For the next step of the process, I had to bore a precise hole. This was rather hard, since we don’t have a boring bar. I snaked around this problem by grinding one of the new carbide tipped bits down to approximate a boring bar. It actually ended up working, to my utter surprise, though there were rough spots.

Here’s the product of said boring bar, a press-fit hub for the stator. The three holes are to guide the power wires so they can be connected to the windings. This hub, in turn, will be pressed onto the shaft.

Stator stripped of wiring. This was an amusing process – loosen one wire, then drop the stator, letting the wire unwind as it flails in the air. Repeat 3 times. It almost resembled a fish flailing in the water resisting getting reeled.

Plastic endcaps removed from the stator. I tried my best to keep them intact, since having insulative caps would help the winding process immensely.

Next, I had to trim the 10mm off the stator. This was the most disaster-prone part of the evening, and required the most setup, but it actually went smoothly.

The stator, with hub pressed in, was mounted in a milling vise, sitting on parallels. With a NEW EDGE FINDER!!!!!!!! the center was located. Then, using an 1/8″ endmill, I mill/drilled one of the crimp-like things which held the stator together.  One by one, the laminations fell off as I drilled deeper.

I set the quill stop at the height of the hub, so the final product was a clean 25mm stator.

I think this is some of my best machine work yet.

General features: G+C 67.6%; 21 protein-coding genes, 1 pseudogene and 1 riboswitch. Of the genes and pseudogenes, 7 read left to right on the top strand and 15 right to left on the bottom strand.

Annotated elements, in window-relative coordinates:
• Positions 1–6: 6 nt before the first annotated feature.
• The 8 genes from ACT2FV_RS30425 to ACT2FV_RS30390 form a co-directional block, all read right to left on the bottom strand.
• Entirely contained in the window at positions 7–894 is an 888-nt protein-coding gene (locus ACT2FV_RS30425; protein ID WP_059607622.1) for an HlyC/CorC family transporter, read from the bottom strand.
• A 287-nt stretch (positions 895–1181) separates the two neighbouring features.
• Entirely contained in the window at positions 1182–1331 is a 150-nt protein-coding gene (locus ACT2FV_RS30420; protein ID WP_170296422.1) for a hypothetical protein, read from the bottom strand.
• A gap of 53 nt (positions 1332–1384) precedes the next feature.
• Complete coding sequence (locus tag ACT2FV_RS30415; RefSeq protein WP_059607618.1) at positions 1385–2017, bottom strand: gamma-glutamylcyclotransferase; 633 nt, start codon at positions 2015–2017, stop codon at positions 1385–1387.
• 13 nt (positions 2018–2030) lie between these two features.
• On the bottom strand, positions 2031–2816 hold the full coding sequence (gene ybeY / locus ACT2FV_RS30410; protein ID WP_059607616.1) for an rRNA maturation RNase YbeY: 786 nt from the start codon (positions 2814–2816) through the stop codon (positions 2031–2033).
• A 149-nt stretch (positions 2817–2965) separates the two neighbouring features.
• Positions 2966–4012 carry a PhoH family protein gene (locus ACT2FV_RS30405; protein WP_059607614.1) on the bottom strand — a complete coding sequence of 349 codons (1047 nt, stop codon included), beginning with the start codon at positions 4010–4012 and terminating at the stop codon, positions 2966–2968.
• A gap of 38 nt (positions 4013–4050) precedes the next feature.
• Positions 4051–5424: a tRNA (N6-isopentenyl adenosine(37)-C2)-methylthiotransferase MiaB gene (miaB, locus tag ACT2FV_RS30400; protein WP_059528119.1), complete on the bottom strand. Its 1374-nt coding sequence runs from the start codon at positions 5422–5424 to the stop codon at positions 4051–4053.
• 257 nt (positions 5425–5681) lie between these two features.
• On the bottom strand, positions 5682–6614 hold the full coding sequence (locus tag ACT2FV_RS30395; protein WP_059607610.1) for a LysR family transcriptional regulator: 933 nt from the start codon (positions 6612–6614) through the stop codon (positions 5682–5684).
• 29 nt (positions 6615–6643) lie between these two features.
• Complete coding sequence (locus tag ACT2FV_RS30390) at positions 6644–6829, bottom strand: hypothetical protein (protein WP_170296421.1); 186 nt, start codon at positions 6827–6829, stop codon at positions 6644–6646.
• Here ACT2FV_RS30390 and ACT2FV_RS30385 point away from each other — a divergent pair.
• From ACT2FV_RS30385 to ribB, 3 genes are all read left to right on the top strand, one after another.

The plastic endcaps were now a few millimeters too long. They’re also thin, floppy, but brittle at the same time, so that precluded most methods of trimming them (scissors, cutters, milling, etc…). I ended up holding them to a belt sander for a few seconds. Worked great, but a few bits still came off, so this side looks a bit grungy. The key part is that the stator arms are all insulated.

Shaft mounted in the hub, with plenty of Loctite for security and the fancy fruit-like smell. This whole thing is now one unit, like Beta 1. I thought about making removable mounts, but decided it wasn’t worth the effort.

The next step is to machine new side plates to accommodate the wider motor.  Then, I need to find a chunk of steel pipe to turn into the motor can, onto which magnets will be mounted. It turns out 28 of the magnets mentiond at the beginning, lined side by side, fill up the motor can to within a millimeter of circumference, so I’ll probably be winding the motor “LRK” style, with 14 magnet poles. Each magnet in this case is four small magnets.

Stay tuned!

Gyroscopic inertia is your friend.

Feb 02, 2008 in MIT & Boston, Project Build Reports, Project RazEr

When MITers get bored and there are spare bike frames lying around, weird things happen.

Had to crank up the brightness in Photoshop, otherwise nothing would really be visible. Yes, it was raining rather hard.

Oh, also, I gave Snuffles Reloaded its own project page, since it does exist.

It’s legit.

Jan 20, 2008 in Project Build Reports, Project RazEr